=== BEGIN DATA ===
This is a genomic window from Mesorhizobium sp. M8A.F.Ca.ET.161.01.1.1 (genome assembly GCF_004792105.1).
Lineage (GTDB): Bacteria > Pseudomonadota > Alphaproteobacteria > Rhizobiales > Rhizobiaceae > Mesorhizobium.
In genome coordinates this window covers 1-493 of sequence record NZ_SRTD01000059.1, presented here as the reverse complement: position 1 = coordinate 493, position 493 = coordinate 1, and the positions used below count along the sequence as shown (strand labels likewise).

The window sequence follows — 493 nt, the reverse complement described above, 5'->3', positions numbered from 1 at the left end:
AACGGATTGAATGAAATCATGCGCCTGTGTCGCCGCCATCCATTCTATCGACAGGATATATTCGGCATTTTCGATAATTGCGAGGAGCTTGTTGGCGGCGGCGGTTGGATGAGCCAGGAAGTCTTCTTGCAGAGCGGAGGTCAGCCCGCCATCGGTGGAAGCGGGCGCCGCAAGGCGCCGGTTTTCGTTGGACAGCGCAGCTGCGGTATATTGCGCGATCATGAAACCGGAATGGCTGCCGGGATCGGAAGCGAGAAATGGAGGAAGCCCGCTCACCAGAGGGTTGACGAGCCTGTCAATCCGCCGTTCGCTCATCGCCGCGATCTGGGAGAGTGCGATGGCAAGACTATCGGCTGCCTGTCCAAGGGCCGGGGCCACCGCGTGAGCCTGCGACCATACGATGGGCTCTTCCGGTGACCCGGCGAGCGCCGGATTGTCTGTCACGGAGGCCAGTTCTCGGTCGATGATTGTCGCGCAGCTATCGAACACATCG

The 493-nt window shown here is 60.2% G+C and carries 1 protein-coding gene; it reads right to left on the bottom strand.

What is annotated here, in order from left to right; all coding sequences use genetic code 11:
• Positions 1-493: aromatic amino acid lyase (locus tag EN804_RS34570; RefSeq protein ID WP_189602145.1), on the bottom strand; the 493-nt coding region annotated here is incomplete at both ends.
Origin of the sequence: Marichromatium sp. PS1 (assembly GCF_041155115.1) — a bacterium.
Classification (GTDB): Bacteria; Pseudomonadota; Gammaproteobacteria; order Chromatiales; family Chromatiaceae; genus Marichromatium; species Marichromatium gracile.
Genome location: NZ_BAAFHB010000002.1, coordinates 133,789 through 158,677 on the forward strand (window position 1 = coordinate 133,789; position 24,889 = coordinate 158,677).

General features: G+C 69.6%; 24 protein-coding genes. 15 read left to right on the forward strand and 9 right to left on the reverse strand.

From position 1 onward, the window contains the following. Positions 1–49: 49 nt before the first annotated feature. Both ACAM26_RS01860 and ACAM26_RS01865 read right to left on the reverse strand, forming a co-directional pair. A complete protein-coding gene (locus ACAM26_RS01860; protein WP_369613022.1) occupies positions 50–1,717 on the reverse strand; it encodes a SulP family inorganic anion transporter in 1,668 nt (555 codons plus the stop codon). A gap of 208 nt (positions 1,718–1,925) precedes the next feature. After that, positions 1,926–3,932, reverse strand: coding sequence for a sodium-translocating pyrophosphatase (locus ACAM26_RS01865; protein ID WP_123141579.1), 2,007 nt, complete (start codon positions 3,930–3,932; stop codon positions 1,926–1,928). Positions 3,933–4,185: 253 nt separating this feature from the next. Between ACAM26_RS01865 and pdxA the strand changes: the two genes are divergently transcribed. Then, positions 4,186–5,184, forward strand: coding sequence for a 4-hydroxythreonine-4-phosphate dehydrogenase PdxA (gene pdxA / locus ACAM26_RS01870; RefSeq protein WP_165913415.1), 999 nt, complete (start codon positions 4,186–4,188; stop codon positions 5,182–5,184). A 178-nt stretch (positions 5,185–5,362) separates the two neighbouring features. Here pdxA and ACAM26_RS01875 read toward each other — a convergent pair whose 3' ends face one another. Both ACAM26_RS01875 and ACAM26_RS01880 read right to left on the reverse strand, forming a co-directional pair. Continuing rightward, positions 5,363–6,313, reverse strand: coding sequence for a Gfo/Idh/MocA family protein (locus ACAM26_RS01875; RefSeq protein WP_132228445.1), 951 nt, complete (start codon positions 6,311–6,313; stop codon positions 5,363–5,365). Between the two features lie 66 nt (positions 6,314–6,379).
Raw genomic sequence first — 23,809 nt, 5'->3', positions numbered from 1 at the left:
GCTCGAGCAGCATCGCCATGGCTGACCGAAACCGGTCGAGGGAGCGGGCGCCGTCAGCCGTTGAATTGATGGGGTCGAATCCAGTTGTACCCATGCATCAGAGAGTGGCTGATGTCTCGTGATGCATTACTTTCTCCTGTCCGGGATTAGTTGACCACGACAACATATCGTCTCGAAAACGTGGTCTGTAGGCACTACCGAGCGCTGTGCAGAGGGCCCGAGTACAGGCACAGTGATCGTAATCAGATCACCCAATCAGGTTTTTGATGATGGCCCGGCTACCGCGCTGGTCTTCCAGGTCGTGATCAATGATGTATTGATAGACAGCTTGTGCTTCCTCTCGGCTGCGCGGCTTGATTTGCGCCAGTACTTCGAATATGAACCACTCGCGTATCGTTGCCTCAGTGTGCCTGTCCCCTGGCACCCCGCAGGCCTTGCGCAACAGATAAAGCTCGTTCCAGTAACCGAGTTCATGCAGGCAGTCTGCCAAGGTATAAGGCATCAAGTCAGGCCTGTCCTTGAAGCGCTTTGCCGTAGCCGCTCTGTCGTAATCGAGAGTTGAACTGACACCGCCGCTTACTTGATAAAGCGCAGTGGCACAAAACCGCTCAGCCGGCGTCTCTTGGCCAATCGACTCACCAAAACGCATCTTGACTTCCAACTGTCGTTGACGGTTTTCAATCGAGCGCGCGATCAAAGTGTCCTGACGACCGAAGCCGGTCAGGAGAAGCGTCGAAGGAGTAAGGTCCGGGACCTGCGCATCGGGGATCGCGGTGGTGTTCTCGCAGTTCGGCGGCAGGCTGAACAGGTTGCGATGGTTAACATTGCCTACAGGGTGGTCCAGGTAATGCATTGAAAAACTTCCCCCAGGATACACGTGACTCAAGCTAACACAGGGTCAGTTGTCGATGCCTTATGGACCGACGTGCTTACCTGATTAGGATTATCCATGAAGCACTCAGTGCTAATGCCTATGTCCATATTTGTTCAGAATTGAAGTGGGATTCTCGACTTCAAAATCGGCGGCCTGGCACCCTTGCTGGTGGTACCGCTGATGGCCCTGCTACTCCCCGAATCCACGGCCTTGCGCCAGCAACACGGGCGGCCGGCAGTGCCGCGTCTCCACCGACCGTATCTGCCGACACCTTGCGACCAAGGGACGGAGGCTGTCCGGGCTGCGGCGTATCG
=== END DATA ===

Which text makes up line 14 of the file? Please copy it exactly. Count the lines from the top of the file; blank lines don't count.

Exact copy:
Raw genomic sequence first — 23,809 nt, 5'->3', positions numbered from 1 at the left: